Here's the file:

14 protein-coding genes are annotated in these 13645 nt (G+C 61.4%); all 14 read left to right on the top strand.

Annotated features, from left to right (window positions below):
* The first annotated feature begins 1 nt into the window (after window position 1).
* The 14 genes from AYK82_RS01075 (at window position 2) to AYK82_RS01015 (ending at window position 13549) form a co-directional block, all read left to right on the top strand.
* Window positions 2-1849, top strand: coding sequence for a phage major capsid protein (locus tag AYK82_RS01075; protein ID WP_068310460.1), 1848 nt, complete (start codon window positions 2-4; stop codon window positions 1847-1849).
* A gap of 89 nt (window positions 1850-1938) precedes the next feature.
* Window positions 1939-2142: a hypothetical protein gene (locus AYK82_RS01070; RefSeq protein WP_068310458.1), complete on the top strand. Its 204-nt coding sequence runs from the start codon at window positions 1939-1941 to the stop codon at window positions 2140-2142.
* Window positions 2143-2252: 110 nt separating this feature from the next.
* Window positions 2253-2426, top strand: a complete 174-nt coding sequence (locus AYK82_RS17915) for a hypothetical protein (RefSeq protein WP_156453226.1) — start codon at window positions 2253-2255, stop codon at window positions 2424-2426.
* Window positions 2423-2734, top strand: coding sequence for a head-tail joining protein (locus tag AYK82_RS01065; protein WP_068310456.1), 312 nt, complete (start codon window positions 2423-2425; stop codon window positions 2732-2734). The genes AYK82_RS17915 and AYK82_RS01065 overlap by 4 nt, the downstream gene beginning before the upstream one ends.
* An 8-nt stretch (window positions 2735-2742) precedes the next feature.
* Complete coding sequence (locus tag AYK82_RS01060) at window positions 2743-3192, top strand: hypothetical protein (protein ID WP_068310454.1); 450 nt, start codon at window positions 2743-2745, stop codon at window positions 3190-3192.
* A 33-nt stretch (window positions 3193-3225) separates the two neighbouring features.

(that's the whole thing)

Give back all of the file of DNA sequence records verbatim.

14 protein-coding genes are annotated in these 13645 nt (G+C 61.4%); all 14 read left to right on the top strand.

Annotated features, from left to right (window positions below):
* The first annotated feature begins 1 nt into the window (after window position 1).
* The 14 genes from AYK82_RS01075 (at window position 2) to AYK82_RS01015 (ending at window position 13549) form a co-directional block, all read left to right on the top strand.
* Window positions 2-1849, top strand: coding sequence for a phage major capsid protein (locus tag AYK82_RS01075; protein ID WP_068310460.1), 1848 nt, complete (start codon window positions 2-4; stop codon window positions 1847-1849).
* A gap of 89 nt (window positions 1850-1938) precedes the next feature.
* Window positions 1939-2142: a hypothetical protein gene (locus AYK82_RS01070; RefSeq protein WP_068310458.1), complete on the top strand. Its 204-nt coding sequence runs from the start codon at window positions 1939-1941 to the stop codon at window positions 2140-2142.
* Window positions 2143-2252: 110 nt separating this feature from the next.
* Window positions 2253-2426, top strand: a complete 174-nt coding sequence (locus AYK82_RS17915) for a hypothetical protein (RefSeq protein WP_156453226.1) — start codon at window positions 2253-2255, stop codon at window positions 2424-2426.
* Window positions 2423-2734, top strand: coding sequence for a head-tail joining protein (locus tag AYK82_RS01065; protein WP_068310456.1), 312 nt, complete (start codon window positions 2423-2425; stop codon window positions 2732-2734). The genes AYK82_RS17915 and AYK82_RS01065 overlap by 4 nt, the downstream gene beginning before the upstream one ends.
* An 8-nt stretch (window positions 2735-2742) precedes the next feature.
* Complete coding sequence (locus tag AYK82_RS01060) at window positions 2743-3192, top strand: hypothetical protein (protein ID WP_068310454.1); 450 nt, start codon at window positions 2743-2745, stop codon at window positions 3190-3192.
* A 33-nt stretch (window positions 3193-3225) separates the two neighbouring features.